Palo Volador, San Juan la Laguna
(Dance of the Pole Flyer, in San Juan la Laguna)
24" x 25", oil on canvas
Lorenzo Gonzalez Chavajay
The day Lorenzo Gonzalez Chavajay died, I took down all the paintings on my walls which were done by other Tz’utuhil artists and put up Lorenzo’s paintings. This painting—which up until that day I had not liked as well as the ones he filled with people and the designs of their traje—proved to be a revelation in my understanding of Lorenzo as an artist.
In Palo Volador we see clearly recognizable physical landmarks: the San Juan la Laguna church; the uniquely shaped mountains behind the town called Las Cristilinas; to the left a flat ridge with one enormous lone tree (exagerated in size but not in feel by a factor of about ten), this tree being the only notable growing thing on the ridge; in the lake behind the swan, a tiny penisula which juts out into the lake, with a house, trees and big boulders (represented by white dots) at the very end; a road that goes around the lake; two other roads which zig-zag up the mountain reaching the more gentle (blue) hills of the higher countryside beyond; and the coffee fields surrounding the town below the mountains.
The day he died I looked carefully at this painting, as if for the first time, and in addition to the landmarks mentioned above, I saw two things which stood out. First between the two roads there is a waterfall, something I had never seen, but judging from the other landmarks which I knew to be true and accurate, I believed existed. I later confirmed that at least during the rainy season there is a waterfall there. Secondly, the church now has a colonnaded wing of rooms jutting out from the main building at the point were the side door is, the side door opening into the colonnade. From the accuracy of the other landmarks, I realized that although the elaborately carved columns look very old and integral, they and the building were built later than the nave of the church.
At that point I realized how accurately Lorenzo’s paintings map of the way things were when he was young. From this we can also look at the painting and see other things which have changed. The San Juan women’s huipiles are no longer yellow and red, but red and white. The celebration shows the San Juan women segregated behind a wall from the dancers and the men. This would not be the case today, the divisions between the sexes at least in public have become more fluid. At the time of this celebration we see a village with only a few houses built of adobe, the majority of the houses being built of cane with thatched roofs.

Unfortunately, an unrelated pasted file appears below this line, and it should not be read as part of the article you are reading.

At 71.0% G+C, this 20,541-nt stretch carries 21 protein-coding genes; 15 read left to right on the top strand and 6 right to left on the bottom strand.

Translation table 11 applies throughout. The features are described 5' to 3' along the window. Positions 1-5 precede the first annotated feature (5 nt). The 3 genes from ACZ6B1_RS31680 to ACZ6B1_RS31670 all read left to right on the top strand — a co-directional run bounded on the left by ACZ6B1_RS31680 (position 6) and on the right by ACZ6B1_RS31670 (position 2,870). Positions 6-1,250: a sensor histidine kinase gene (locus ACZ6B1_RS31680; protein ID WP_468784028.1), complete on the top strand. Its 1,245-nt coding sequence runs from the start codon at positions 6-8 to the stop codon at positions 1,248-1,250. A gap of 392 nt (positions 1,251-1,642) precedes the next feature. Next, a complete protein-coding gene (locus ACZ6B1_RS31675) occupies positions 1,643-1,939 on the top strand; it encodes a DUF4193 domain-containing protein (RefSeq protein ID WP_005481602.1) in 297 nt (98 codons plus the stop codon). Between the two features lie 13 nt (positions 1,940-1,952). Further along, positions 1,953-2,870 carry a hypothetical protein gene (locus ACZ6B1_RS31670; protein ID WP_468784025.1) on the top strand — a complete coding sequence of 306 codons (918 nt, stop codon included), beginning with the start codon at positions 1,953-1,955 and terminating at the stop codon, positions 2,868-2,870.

In Palo Volador the eye does not focus only on the theme of the painting, the voladors, but rather moves around the painting remaining in each of several areas before moving on to another. The two voladors in the painting are shown small perhaps to help indicate the immense height of the pole, usually about 150 feet. Unlike Matias Gonzalez Chavajay who also painted the Palo Volador, we can be certain from the way he painted the two voladors that Lorenzo actually has seen the event. The voladors are descending at a reasonable angle and the rope goes around their waists and is held tightly around and between their legs. Both men, dressed in Jaguar costumes have scarves tied around their wrists and carry rattles.
The nine dancers on the ground upstage the two voladors because their larger size allows Lorenzo to play with the elaborate designs of their costumes. These costumes have been rented at considerable expense to the town from a moreria possibly in nearby Sololá, but more likely from Totonicapan, at least a day’s walk at that time. On the ground in this painting there are two monos [monkeys, the black costumes], one jaguar, and six men representing the Spaniards. The elaborateness of the Spaniards costumes clearly goes way beyond the whatever ceremonial dress the early Spaniards wore. It rather is a fanciful version presented for the entertainment of the townspeople who would be seeing this theatrical production. Since different morerias competed to rent costumes for events the morerais would create progressively more elaborate costumes of Spaniards, sacrificing historical accuracy to what the performers who would be renting the costumes would believe to be the most beautiful. Only in one other painting [Procesion Santa Catarina Ixtahuacan, LGCH-074] does Lorenzo let himself go with the riot of color and pattern like he does in the costumes in this painting, especially in the costumes of the Spaniards. He uses stars, "x"es and squiggles to represent the designs on the costumes in addition to the stripes and dots he normally uses when depicting traje.
San Francisco Craft and Folk Art Museum, March—May 1995
Arte Americas, Fresno, CA, May 4 to July 13, 1997
Museo Chicano, Phoenix, AZ, February & June 25—Aug 7, 1998
SOMART Gallery, San Francisco, CA, Jan. 4—22, 2000